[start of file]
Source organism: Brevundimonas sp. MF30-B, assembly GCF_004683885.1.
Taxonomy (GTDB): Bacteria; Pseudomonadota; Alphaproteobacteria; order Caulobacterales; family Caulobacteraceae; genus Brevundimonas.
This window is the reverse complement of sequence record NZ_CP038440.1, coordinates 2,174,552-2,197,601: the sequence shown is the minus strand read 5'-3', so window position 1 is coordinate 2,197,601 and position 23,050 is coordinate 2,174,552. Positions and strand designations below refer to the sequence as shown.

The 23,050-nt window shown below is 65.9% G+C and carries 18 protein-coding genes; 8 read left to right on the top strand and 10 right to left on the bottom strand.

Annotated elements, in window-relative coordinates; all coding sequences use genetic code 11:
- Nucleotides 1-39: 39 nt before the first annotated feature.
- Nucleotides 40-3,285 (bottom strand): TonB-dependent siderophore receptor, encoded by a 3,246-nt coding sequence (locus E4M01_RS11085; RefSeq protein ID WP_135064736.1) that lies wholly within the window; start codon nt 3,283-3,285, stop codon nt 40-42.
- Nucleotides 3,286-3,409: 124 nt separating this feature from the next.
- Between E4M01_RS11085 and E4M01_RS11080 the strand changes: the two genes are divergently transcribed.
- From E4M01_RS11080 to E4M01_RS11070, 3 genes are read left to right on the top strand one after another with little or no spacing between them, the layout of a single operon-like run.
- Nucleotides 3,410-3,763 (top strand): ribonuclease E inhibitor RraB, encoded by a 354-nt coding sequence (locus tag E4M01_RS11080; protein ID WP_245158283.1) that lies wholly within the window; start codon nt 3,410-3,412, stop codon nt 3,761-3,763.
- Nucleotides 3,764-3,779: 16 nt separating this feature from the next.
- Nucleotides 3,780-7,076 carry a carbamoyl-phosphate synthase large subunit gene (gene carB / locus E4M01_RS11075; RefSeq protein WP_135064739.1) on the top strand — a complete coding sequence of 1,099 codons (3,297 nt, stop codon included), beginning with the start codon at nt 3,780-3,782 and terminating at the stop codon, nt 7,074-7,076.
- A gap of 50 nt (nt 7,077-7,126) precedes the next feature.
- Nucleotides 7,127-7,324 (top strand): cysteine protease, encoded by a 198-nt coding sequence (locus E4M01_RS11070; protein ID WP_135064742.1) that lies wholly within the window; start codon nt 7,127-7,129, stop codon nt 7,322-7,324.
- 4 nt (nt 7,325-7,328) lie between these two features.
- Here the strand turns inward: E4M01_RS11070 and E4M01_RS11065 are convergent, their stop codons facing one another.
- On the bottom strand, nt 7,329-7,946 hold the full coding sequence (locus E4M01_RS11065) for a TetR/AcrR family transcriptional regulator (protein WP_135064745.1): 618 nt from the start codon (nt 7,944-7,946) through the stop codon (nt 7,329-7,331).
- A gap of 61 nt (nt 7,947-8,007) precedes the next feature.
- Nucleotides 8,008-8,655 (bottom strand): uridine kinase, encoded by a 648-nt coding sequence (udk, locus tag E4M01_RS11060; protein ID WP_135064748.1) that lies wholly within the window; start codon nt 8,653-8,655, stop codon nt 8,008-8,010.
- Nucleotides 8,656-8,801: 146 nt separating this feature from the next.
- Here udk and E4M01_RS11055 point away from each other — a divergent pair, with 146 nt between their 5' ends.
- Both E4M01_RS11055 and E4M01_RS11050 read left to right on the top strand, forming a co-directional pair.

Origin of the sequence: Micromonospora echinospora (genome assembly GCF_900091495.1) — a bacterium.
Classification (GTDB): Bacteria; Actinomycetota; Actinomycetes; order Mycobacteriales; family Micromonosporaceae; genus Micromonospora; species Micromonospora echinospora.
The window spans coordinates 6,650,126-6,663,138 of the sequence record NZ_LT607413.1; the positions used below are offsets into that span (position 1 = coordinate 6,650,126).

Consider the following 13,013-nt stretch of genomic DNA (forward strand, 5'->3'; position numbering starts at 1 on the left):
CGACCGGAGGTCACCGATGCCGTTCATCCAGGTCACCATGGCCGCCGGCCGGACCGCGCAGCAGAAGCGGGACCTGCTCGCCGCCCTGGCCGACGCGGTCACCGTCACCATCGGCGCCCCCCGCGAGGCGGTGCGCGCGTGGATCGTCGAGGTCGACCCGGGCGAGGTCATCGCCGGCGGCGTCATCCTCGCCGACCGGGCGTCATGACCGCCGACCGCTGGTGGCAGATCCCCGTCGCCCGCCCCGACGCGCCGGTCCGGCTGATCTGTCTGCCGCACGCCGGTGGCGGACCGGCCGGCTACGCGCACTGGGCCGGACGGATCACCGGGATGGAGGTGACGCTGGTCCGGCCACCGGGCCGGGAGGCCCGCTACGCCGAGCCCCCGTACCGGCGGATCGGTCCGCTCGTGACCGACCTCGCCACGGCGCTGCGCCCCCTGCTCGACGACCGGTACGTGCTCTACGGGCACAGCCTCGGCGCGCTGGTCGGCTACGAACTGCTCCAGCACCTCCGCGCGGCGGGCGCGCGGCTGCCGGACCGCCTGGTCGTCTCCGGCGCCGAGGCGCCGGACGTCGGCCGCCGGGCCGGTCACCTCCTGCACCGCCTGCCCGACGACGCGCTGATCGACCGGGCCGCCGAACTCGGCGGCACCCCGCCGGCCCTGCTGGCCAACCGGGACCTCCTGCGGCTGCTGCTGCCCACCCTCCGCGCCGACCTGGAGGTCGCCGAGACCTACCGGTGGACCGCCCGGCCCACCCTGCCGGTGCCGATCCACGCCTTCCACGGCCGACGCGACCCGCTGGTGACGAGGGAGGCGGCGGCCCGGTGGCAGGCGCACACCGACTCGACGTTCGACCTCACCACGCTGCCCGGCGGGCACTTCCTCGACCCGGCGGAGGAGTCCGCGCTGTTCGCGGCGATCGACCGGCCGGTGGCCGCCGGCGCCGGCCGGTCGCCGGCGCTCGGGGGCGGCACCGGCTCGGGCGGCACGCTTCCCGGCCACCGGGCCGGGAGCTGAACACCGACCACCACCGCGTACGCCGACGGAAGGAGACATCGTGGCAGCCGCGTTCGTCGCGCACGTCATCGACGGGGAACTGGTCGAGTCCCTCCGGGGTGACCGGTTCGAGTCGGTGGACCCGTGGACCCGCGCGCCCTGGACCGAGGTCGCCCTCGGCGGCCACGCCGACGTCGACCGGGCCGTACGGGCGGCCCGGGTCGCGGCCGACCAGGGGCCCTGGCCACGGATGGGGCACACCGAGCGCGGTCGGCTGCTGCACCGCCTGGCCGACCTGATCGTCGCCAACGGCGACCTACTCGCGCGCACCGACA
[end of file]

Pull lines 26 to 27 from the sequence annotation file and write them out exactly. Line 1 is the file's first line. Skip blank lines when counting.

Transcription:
The window spans coordinates 6,650,126-6,663,138 of the sequence record NZ_LT607413.1; the positions used below are offsets into that span (position 1 = coordinate 6,650,126).

Consider the following 13,013-nt stretch of genomic DNA (forward strand, 5'->3'; position numbering starts at 1 on the left):